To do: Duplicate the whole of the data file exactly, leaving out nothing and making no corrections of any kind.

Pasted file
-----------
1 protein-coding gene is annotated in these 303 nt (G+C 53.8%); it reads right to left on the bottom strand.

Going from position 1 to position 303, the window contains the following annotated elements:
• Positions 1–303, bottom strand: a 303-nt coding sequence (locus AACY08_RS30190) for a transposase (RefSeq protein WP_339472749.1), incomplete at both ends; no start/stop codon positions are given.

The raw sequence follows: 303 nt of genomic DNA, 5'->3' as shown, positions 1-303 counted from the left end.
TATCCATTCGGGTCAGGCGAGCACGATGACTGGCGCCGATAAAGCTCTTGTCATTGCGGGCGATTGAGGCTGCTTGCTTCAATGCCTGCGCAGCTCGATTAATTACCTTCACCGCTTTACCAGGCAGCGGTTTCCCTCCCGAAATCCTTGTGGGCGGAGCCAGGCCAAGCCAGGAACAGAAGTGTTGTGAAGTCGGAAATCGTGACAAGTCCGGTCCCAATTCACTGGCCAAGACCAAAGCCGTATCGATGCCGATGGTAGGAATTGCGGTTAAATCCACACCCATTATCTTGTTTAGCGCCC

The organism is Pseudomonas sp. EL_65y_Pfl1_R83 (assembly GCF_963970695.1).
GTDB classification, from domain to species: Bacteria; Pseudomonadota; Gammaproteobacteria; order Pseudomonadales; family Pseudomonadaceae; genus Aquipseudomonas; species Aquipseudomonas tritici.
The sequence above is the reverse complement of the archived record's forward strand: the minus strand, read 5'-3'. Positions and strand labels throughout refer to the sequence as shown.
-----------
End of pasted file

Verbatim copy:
1 protein-coding gene is annotated in these 303 nt (G+C 53.8%); it reads right to left on the bottom strand.

Going from position 1 to position 303, the window contains the following annotated elements:
• Positions 1–303, bottom strand: a 303-nt coding sequence (locus AACY08_RS30190) for a transposase (RefSeq protein WP_339472749.1), incomplete at both ends; no start/stop codon positions are given.

The raw sequence follows: 303 nt of genomic DNA, 5'->3' as shown, positions 1-303 counted from the left end.
TATCCATTCGGGTCAGGCGAGCACGATGACTGGCGCCGATAAAGCTCTTGTCATTGCGGGCGATTGAGGCTGCTTGCTTCAATGCCTGCGCAGCTCGATTAATTACCTTCACCGCTTTACCAGGCAGCGGTTTCCCTCCCGAAATCCTTGTGGGCGGAGCCAGGCCAAGCCAGGAACAGAAGTGTTGTGAAGTCGGAAATCGTGACAAGTCCGGTCCCAATTCACTGGCCAAGACCAAAGCCGTATCGATGCCGATGGTAGGAATTGCGGTTAAATCCACACCCATTATCTTGTTTAGCGCCC

The organism is Pseudomonas sp. EL_65y_Pfl1_R83 (assembly GCF_963970695.1).
GTDB classification, from domain to species: Bacteria; Pseudomonadota; Gammaproteobacteria; order Pseudomonadales; family Pseudomonadaceae; genus Aquipseudomonas; species Aquipseudomonas tritici.
The sequence above is the reverse complement of the archived record's forward strand: the minus strand, read 5'-3'. Positions and strand labels throughout refer to the sequence as shown.